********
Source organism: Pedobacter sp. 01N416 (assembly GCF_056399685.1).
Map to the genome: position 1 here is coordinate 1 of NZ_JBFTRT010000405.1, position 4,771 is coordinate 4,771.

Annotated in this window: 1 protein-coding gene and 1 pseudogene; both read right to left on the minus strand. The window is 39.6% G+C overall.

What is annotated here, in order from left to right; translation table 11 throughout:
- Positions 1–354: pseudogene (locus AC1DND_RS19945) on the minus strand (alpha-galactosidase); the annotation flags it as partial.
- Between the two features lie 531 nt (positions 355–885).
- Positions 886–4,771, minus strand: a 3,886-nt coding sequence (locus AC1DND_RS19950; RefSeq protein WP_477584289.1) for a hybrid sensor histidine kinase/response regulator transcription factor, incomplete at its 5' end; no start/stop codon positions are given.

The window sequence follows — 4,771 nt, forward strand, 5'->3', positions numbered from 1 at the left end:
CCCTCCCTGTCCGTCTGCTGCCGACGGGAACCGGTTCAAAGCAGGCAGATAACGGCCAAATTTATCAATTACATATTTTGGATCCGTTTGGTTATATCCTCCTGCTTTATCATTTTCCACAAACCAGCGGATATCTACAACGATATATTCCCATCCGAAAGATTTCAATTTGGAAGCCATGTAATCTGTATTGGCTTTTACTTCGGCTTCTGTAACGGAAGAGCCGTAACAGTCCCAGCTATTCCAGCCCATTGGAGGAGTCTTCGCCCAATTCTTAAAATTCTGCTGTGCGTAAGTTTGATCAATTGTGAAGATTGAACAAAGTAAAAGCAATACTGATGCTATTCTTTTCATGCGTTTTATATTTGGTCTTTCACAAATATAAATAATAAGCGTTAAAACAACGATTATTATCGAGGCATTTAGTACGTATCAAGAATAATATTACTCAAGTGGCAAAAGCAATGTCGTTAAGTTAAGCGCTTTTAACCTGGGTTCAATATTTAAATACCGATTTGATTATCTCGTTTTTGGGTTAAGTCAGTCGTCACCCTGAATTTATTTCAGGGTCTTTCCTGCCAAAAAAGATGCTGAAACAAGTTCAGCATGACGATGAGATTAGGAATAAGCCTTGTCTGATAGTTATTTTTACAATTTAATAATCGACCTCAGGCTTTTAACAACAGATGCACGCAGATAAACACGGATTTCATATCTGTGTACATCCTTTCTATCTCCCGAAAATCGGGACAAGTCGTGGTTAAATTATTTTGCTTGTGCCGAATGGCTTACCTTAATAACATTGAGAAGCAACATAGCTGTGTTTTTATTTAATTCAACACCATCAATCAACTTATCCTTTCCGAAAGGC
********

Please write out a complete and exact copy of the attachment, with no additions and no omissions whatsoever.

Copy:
Source organism: Pedobacter sp. 01N416 (assembly GCF_056399685.1).
Map to the genome: position 1 here is coordinate 1 of NZ_JBFTRT010000405.1, position 4,771 is coordinate 4,771.

Annotated in this window: 1 protein-coding gene and 1 pseudogene; both read right to left on the minus strand. The window is 39.6% G+C overall.

What is annotated here, in order from left to right; translation table 11 throughout:
- Positions 1–354: pseudogene (locus AC1DND_RS19945) on the minus strand (alpha-galactosidase); the annotation flags it as partial.
- Between the two features lie 531 nt (positions 355–885).
- Positions 886–4,771, minus strand: a 3,886-nt coding sequence (locus AC1DND_RS19950; RefSeq protein WP_477584289.1) for a hybrid sensor histidine kinase/response regulator transcription factor, incomplete at its 5' end; no start/stop codon positions are given.

The window sequence follows — 4,771 nt, forward strand, 5'->3', positions numbered from 1 at the left end:
CCCTCCCTGTCCGTCTGCTGCCGACGGGAACCGGTTCAAAGCAGGCAGATAACGGCCAAATTTATCAATTACATATTTTGGATCCGTTTGGTTATATCCTCCTGCTTTATCATTTTCCACAAACCAGCGGATATCTACAACGATATATTCCCATCCGAAAGATTTCAATTTGGAAGCCATGTAATCTGTATTGGCTTTTACTTCGGCTTCTGTAACGGAAGAGCCGTAACAGTCCCAGCTATTCCAGCCCATTGGAGGAGTCTTCGCCCAATTCTTAAAATTCTGCTGTGCGTAAGTTTGATCAATTGTGAAGATTGAACAAAGTAAAAGCAATACTGATGCTATTCTTTTCATGCGTTTTATATTTGGTCTTTCACAAATATAAATAATAAGCGTTAAAACAACGATTATTATCGAGGCATTTAGTACGTATCAAGAATAATATTACTCAAGTGGCAAAAGCAATGTCGTTAAGTTAAGCGCTTTTAACCTGGGTTCAATATTTAAATACCGATTTGATTATCTCGTTTTTGGGTTAAGTCAGTCGTCACCCTGAATTTATTTCAGGGTCTTTCCTGCCAAAAAAGATGCTGAAACAAGTTCAGCATGACGATGAGATTAGGAATAAGCCTTGTCTGATAGTTATTTTTACAATTTAATAATCGACCTCAGGCTTTTAACAACAGATGCACGCAGATAAACACGGATTTCATATCTGTGTACATCCTTTCTATCTCCCGAAAATCGGGACAAGTCGTGGTTAAATTATTTTGCTTGTGCCGAATGGCTTACCTTAATAACATTGAGAAGCAACATAGCTGTGTTTTTATTTAATTCAACACCATCAATCAACTTATCCTTTCCGAAAGGC